Kolkata Knight Riders: Face it. IPL is all about dollars and cents. And in that respect, there was only one winner. Shahrukh Khan. Kolkata Knight Riders, buoyed by an almost fanatical support from the city, record ticket sales and the presence of the King, is the only team to date to make a sizeable profit. (The Royals will break even, all the others will take in losses). Not just money, the IPL was a “total victory” for the Badshahrukh as evidenced in this picture of warmth and passion.

So what if the team got thrashed in the process?

After all, as a wise hammer once said: “Kabhi kabhi jeetne ke liye kuch haarna padta hain, aur haar kar jeetne waale ko baazigar kahte hain.”

Bangalore Royal Challengers: Nothing much remains to be said that has not been said here.

Deccan Chargers: A laughably weak bowling attack made it impossible for them to defend any total, no matter how Gilchrist batted and no matter how Rohit Sharma dazzled. One felt bad for the luminescent Rohit Sharma, he deserved to finish on the winning team more than twice out of fourteen.

Figure 3: Arun Lal in and as Mr. Purple in Kund Ke Kutte [Reservoir Dogs] giving the finger to cricketing wisdom

And now to the rest.

Over a month, the English language underwent a metamorphosis as names of corporations became legitimate adjectives. So much so that the following conversation fragment was heard:

Friends to guy: So how did your date go?

Guy: I had wanted to go DLF maximum with her but she said that unless I promise to marry her, I won’t get even a single Citi moment of success.

And with rumors of “Viagra standout performer “to be introduced into the lexicon next season, expect even more changes to the Queen’s English.

The commentary was of course of the highest standards. From Ranjeet Fernando’s pronunciation of Pathan with the “th” as in Bath and his placing of emphasis in unconventional places (He EEEES a good player) to Ravi Shastri’s pseudo-erotic “Goni is a strong strapping lad who comes in hard”, Arun Lal’s Zen wisdom (“In the last five overs, teams look to score a lot of runs” or “Ntini is bowling fast. He is a fast bowler”), there is no greater joy than listening to these Gods of the mike explain the subtleties of this great game.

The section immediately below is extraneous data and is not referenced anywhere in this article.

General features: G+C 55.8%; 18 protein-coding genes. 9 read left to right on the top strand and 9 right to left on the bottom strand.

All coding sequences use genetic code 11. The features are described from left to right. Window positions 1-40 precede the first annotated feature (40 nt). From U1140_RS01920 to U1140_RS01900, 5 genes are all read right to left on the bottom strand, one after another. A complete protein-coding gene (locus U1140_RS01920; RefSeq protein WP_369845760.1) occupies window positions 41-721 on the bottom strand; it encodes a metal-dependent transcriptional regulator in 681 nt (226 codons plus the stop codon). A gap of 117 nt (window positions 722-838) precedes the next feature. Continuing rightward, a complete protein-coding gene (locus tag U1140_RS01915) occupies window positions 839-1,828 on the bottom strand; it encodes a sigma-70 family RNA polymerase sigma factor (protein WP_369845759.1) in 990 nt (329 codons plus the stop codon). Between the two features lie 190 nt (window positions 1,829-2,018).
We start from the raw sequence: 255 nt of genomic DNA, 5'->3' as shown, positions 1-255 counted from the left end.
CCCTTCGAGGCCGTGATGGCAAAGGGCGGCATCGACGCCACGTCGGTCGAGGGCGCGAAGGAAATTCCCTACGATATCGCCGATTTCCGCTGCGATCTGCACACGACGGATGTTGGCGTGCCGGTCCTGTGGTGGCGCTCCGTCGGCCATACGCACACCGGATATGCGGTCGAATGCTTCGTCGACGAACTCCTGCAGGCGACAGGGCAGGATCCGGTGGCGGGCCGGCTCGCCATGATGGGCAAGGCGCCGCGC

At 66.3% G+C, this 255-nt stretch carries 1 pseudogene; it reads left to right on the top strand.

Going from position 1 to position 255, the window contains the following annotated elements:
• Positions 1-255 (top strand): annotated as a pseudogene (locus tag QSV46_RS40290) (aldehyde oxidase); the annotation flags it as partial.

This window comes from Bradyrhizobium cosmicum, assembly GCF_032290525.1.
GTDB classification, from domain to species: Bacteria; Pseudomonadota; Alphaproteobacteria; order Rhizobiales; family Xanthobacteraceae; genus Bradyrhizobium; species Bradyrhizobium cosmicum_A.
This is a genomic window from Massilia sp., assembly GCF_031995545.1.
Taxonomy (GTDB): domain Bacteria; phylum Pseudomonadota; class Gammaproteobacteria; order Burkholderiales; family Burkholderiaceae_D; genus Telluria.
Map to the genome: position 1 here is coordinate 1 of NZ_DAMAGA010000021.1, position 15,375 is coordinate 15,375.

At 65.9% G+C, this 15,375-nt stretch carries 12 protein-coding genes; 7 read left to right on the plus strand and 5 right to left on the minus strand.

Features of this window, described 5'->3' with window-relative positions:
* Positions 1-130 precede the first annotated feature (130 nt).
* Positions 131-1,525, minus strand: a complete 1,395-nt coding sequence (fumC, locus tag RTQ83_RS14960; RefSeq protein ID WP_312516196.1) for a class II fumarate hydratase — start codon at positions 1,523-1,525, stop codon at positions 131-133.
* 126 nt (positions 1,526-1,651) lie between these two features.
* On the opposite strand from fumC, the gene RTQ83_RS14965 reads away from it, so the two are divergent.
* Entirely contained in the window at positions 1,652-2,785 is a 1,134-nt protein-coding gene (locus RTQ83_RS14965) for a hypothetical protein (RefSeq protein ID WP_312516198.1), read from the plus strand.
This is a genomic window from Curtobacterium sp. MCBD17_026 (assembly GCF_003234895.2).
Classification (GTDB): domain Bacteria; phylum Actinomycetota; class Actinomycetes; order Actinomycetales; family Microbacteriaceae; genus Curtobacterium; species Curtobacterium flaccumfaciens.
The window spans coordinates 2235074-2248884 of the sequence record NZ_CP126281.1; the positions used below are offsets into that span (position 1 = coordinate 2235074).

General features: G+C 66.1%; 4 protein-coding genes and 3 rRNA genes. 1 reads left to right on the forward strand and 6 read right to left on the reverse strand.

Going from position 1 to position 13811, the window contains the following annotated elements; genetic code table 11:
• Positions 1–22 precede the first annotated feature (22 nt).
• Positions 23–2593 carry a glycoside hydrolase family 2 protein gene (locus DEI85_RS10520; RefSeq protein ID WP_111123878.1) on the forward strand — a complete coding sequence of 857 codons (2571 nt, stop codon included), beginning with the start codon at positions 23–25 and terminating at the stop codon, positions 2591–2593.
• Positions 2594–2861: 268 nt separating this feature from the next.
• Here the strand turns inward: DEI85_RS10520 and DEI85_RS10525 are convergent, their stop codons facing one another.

Add to this the cheerleader controversies, the moments of agony, ecstasy, excellence, drama and one can safely say that we look forward to the Karmayudh (after all karma is nothing but for money only) starting all over again.

Next year.

[Pictures courtesy Times of India and here]

Advertisements

69 thoughts on “Looking Back On the IPL

  1. “So awesomely groovy was the Rajasthan Royals that Bainsla may very well be tempted to ask for a Gujjar quota in the XI next season.”
    Gud one 🙂

  2. Whoa! Modi goes for the adage ‘What you see is what you get.’ My My!

    Well its over for this year, true, but all the Arun Lalism’s will still be haunting my memory registers for a long period with his pearls of wisdom while he goes “Oh! He’s a good player with the bat and thats why he bats well.” clearing the common misconception that there’s a lot of depth in a batsman than just playing with the bat.

    As for Shane Warne, he’s da man. I remember the first match they lost I was already eliminating them from my mental knockout list while keeping B’lore on the high. How wrong can I be. Cheers to Warne for smoking in the stands.

    Splendid!

  3. what about the ididots who compered the extraaaaa innings …. i want mandira bedi back… btw saw the kicked out charu sharma with mandira ji on times now during the final… nostalgic it was

  4. To sum up, all the masala was there..perfect The Great Indian Saga. Nobody expected any less, right!

    Let the magic roll, thode saal mein ye formula bhi stale hone wala hai..

  5. Good post Greatbong.
    I agree and enjoy with most things you said.
    I find that you were surprised by Warne’s captaincy.I wasn’t.I have seen Warne captain in a few one day games for Australia and also for his county side.He is arguably the best captain I have seen and wanted to see a lot more off(on the cricket ground).He was hailed by Richie benaud and Ian chappell as someone who could be their best captain after keith miller.